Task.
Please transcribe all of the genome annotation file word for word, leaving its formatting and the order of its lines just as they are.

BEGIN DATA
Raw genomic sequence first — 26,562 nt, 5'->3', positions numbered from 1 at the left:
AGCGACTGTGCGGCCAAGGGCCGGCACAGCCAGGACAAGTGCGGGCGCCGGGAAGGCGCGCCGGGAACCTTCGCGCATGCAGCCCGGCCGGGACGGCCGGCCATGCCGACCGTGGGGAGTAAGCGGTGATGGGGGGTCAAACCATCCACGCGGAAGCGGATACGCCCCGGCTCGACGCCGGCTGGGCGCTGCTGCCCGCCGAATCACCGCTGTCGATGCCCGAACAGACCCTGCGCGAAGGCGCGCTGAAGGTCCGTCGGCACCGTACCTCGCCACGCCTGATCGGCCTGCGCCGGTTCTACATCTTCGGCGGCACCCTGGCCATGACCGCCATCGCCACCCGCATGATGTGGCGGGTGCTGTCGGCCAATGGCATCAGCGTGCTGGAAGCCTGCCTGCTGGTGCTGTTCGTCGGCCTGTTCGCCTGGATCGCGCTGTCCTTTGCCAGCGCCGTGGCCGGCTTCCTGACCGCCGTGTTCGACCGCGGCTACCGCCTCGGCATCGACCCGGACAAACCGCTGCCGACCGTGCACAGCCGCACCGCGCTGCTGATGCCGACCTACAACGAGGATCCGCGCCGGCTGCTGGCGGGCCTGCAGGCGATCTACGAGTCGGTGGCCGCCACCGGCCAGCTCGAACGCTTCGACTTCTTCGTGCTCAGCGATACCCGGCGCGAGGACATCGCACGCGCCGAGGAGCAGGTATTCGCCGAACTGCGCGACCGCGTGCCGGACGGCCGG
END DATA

Raw genomic sequence first — 26,562 nt, 5'->3', positions numbered from 1 at the left:
AGCGACTGTGCGGCCAAGGGCCGGCACAGCCAGGACAAGTGCGGGCGCCGGGAAGGCGCGCCGGGAACCTTCGCGCATGCAGCCCGGCCGGGACGGCCGGCCATGCCGACCGTGGGGAGTAAGCGGTGATGGGGGGTCAAACCATCCACGCGGAAGCGGATACGCCCCGGCTCGACGCCGGCTGGGCGCTGCTGCCCGCCGAATCACCGCTGTCGATGCCCGAACAGACCCTGCGCGAAGGCGCGCTGAAGGTCCGTCGGCACCGTACCTCGCCACGCCTGATCGGCCTGCGCCGGTTCTACATCTTCGGCGGCACCCTGGCCATGACCGCCATCGCCACCCGCATGATGTGGCGGGTGCTGTCGGCCAATGGCATCAGCGTGCTGGAAGCCTGCCTGCTGGTGCTGTTCGTCGGCCTGTTCGCCTGGATCGCGCTGTCCTTTGCCAGCGCCGTGGCCGGCTTCCTGACCGCCGTGTTCGACCGCGGCTACCGCCTCGGCATCGACCCGGACAAACCGCTGCCGACCGTGCACAGCCGCACCGCGCTGCTGATGCCGACCTACAACGAGGATCCGCGCCGGCTGCTGGCGGGCCTGCAGGCGATCTACGAGTCGGTGGCCGCCACCGGCCAGCTCGAACGCTTCGACTTCTTCGTGCTCAGCGATACCCGGCGCGAGGACATCGCACGCGCCGAGGAGCAGGTATTCGCCGAACTGCGCGACCGCGTGCCGGACGGCCGG